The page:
Oasis were an English rock band formed in Manchester in 1991. Originally known as the Rain, the group initially consisted of Liam Gallagher, Paul Arthurs (guitar), Paul McGuigan and Tony McCarroll (drums). Liam's older brother Noel later joined as a fifth member, finalising the group's core lineup. During the course of their existence, they had various lineup changes, with the Gallagher brothers remaining the only staple members.
Beck David Hansen, known as Beck, is an American musician, singer, songwriter, and record producer. He rose to fame in the early 1990s with his experimental and lo-fi style, and became known for creating musical collages of wide-ranging genres. He has musically encompassed folk, funk, soul, hip hop, electronic, alternative rock, country, and psychedelia. He has released 14 studio albums, as well as several non-album singles and a book of sheet music.
The Police were an English rock band formed in London in 1977. For most of their history the line-up consisted of primary songwriter Sting, Andy Summers (guitar) and Stewart Copeland. The Police became globally popular in the late 1970s and early 1980s. Emerging in the British new wave scene, they played a style of rock influenced by punk, reggae, and jazz.
Eric Patrick Clapton (born 30 March 1945) is an English rock and blues guitarist, singer, and songwriter. He is regarded as one of the most successful and influential guitarists in rock music. Clapton ranked second in Rolling Stone's list of the "100 Greatest Guitarists of All Time" and fourth in Gibson's "Top 50 Guitarists of All Time". He was also named number five in Time magazine's list of "The 10 Best Electric Guitar Players" in 2009.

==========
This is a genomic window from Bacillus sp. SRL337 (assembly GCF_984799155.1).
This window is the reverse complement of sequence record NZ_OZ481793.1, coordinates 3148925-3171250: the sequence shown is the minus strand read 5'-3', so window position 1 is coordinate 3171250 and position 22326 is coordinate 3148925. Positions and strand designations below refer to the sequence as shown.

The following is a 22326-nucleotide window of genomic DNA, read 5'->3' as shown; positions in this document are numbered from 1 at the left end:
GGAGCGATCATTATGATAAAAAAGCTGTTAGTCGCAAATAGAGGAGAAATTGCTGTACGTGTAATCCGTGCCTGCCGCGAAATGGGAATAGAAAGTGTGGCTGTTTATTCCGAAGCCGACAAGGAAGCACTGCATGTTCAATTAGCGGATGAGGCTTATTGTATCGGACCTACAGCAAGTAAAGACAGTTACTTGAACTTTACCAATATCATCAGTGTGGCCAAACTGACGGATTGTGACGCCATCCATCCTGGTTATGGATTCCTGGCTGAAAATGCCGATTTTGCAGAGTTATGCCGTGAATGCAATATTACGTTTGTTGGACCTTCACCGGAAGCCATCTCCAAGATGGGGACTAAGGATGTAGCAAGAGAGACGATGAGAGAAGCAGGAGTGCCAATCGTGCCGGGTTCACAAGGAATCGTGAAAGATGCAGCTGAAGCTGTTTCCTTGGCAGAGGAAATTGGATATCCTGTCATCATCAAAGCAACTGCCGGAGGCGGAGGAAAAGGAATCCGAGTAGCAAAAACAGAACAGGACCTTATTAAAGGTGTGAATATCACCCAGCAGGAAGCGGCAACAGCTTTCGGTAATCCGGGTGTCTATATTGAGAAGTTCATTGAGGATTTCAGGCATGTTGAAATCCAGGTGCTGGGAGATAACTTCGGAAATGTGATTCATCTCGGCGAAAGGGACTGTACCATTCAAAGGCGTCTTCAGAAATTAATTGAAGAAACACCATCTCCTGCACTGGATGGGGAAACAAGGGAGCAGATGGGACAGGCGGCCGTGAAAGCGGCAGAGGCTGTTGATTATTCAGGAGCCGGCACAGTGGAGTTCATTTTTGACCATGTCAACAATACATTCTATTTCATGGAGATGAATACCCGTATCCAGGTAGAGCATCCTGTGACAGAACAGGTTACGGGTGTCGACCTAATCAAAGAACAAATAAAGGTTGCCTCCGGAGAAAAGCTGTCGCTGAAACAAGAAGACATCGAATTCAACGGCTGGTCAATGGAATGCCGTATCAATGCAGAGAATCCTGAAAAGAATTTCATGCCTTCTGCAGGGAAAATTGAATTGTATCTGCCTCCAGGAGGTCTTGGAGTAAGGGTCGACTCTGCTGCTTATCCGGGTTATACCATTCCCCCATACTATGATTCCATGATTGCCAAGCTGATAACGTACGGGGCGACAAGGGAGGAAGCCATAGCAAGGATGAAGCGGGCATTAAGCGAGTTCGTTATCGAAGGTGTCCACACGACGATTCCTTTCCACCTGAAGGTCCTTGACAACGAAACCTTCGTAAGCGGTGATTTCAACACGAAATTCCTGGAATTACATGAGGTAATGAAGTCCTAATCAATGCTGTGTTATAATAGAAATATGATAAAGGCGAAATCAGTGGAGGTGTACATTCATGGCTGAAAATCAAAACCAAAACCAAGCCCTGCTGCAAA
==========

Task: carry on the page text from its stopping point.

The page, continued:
After playing in a number of different local bands, Clapton joined the Yardbirds in 1963, replacing founding guitarist Top Topham. Dissatisfied with the change of the Yardbirds sound from blues rock to a more radio-friendly pop rock sound, Clapton left in 1965 to play with John Mayall & the Bluesbreakers. On leaving Mayall in 1966, after one album, he formed the power trio Cream with drummer Ginger Baker and bassist Jack Bruce, in which Clapton played sustained blues improvisations and "arty, blues-based psychedelic pop". After Cream broke up in November 1968, he formed the blues rock band Blind Faith with Baker, Steve Winwood, and Ric Grech, recording one album and performing on one tour before they broke up. Clapton embarked on a solo career in 1970.
The Rolling Stones are an English rock band formed in London in 1962. Active for six decades, they are one of the most popular and enduring bands of the rock era. In the early 1960s, the Rolling Stones pioneered the gritty, rhythmically driven sound that came to define hard rock. Their first stable line-up consisted of vocalist Mick Jagger, multi-instrumentalist Brian Jones, guitarist Keith Richards, bassist Bill Wyman, and drummer Charlie Watts. During their formative years, Jones was the primary leader: he assembled the band, named it, and drove their sound and image. After Andrew Loog Oldham became the group's manager in 1963, he encouraged them to write their own songs. Jagger and Richards became the primary creative force behind the band, alienating Jones, who had developed a drug addiction that interfered with his ability to contribute meaningfully.
Deep Purple are an English rock band formed in London in 1968. They are considered to be among the pioneers of heavy metal and modern hard rock, but their musical approach has changed over the years. Originally formed as a psychedelic rock and progressive rock band, they shifted to a heavier sound with their 1970 album Deep Purple in Rock. Deep Purple, together with Led Zeppelin and Black Sabbath, have been referred to as the "unholy trinity of British hard rock and heavy metal in the early to mid-seventies". They were listed in the 1975 Guinness Book of World Records as "the globe's loudest band" for a 1972 concert at London's Rainbow Theatre and have sold over 100 million albums worldwide.